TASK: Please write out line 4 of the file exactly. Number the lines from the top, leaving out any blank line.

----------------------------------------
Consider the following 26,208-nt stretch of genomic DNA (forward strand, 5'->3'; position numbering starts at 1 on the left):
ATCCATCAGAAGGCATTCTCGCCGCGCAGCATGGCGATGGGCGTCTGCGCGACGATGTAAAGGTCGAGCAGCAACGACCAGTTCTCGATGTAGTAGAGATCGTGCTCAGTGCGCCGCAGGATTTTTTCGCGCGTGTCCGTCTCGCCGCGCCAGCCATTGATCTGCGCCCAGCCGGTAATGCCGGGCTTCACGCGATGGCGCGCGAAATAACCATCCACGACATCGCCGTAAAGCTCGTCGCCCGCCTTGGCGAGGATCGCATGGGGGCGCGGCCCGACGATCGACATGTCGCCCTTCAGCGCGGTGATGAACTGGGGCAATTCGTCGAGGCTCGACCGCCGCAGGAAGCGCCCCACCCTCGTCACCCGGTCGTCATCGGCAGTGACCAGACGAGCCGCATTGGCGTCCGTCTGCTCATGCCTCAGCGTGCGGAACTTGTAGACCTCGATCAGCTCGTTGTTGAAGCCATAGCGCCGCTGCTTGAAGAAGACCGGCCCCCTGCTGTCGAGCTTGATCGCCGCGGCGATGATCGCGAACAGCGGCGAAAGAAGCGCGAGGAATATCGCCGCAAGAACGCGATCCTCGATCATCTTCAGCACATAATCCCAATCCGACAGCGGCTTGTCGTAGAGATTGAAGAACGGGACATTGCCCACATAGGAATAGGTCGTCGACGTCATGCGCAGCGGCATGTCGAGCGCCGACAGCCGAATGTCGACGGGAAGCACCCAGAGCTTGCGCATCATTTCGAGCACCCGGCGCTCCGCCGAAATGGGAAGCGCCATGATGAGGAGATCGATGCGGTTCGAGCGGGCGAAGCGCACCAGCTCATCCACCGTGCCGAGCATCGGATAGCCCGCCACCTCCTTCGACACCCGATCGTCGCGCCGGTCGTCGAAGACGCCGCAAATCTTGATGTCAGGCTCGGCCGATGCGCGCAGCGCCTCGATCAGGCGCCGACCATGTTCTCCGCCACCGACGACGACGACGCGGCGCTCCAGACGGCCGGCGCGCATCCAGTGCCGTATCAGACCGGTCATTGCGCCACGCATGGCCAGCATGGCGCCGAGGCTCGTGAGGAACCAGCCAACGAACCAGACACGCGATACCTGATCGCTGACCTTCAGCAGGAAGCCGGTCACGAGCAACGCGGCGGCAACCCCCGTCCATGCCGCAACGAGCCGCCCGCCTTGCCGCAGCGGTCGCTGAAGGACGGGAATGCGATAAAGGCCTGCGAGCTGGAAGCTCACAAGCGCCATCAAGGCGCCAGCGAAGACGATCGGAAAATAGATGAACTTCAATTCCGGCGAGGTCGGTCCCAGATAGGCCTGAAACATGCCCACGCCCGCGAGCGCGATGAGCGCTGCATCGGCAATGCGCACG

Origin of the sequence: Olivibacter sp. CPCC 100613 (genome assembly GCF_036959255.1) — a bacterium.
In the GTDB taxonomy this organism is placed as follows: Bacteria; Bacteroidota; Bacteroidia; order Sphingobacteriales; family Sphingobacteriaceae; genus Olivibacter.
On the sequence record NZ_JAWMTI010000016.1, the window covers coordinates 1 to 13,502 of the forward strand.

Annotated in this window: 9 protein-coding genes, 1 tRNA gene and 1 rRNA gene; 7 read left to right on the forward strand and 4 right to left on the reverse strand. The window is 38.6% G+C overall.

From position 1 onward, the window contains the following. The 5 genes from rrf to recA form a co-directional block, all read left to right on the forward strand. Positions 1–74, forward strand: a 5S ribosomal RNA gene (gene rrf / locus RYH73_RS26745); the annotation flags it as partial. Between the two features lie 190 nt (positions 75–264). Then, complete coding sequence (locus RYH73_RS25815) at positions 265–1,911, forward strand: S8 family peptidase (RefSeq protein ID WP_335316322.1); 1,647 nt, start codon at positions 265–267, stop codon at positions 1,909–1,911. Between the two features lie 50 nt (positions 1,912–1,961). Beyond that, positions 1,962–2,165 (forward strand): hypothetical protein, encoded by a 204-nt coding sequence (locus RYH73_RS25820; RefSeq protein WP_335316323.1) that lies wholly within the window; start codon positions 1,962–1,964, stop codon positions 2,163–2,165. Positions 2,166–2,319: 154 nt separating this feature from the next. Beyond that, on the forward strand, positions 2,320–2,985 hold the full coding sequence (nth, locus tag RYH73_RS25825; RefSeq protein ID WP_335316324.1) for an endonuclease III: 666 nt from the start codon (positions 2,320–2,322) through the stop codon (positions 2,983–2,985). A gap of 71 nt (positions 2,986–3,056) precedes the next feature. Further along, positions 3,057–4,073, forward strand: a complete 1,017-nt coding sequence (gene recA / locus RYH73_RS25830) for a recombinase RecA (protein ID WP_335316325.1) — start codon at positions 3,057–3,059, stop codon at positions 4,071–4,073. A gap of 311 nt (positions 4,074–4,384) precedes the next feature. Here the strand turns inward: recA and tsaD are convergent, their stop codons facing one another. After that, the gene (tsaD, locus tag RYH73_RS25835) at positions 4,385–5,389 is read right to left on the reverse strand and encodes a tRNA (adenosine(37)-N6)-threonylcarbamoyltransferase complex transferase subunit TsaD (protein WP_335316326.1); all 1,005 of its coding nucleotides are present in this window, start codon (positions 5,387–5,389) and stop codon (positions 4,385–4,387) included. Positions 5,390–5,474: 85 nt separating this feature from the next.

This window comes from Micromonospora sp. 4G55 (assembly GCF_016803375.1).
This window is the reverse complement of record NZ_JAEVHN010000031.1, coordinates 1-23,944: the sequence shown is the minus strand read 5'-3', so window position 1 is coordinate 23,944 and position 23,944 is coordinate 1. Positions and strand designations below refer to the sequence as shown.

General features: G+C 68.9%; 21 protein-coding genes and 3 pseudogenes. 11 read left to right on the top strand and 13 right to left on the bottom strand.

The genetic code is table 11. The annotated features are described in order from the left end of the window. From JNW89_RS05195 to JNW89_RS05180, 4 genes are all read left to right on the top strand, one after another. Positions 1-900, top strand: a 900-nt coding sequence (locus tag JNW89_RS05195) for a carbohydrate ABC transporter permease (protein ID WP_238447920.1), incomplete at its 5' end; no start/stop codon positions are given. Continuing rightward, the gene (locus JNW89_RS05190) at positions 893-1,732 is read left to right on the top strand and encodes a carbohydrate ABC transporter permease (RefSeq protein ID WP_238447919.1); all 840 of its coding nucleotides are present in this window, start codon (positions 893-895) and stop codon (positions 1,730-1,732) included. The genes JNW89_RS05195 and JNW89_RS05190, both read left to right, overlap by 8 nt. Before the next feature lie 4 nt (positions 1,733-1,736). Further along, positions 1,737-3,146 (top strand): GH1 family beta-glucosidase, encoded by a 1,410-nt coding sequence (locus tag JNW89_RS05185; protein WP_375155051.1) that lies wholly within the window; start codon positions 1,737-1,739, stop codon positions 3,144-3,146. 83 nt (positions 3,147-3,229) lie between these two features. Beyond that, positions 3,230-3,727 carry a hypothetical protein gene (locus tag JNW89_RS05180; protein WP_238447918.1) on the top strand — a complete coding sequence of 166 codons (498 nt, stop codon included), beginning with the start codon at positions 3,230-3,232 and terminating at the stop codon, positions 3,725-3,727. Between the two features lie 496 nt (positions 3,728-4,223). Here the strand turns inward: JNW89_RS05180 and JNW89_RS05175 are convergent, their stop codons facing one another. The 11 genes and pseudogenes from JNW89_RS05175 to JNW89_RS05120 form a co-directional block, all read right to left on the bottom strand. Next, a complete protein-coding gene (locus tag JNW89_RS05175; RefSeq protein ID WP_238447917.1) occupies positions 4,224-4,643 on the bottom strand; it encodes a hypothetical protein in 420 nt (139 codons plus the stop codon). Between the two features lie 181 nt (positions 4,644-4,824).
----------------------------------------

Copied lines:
In the GTDB taxonomy this organism is placed as follows: Bacteria; Bacteroidota; Bacteroidia; order Sphingobacteriales; family Sphingobacteriaceae; genus Olivibacter.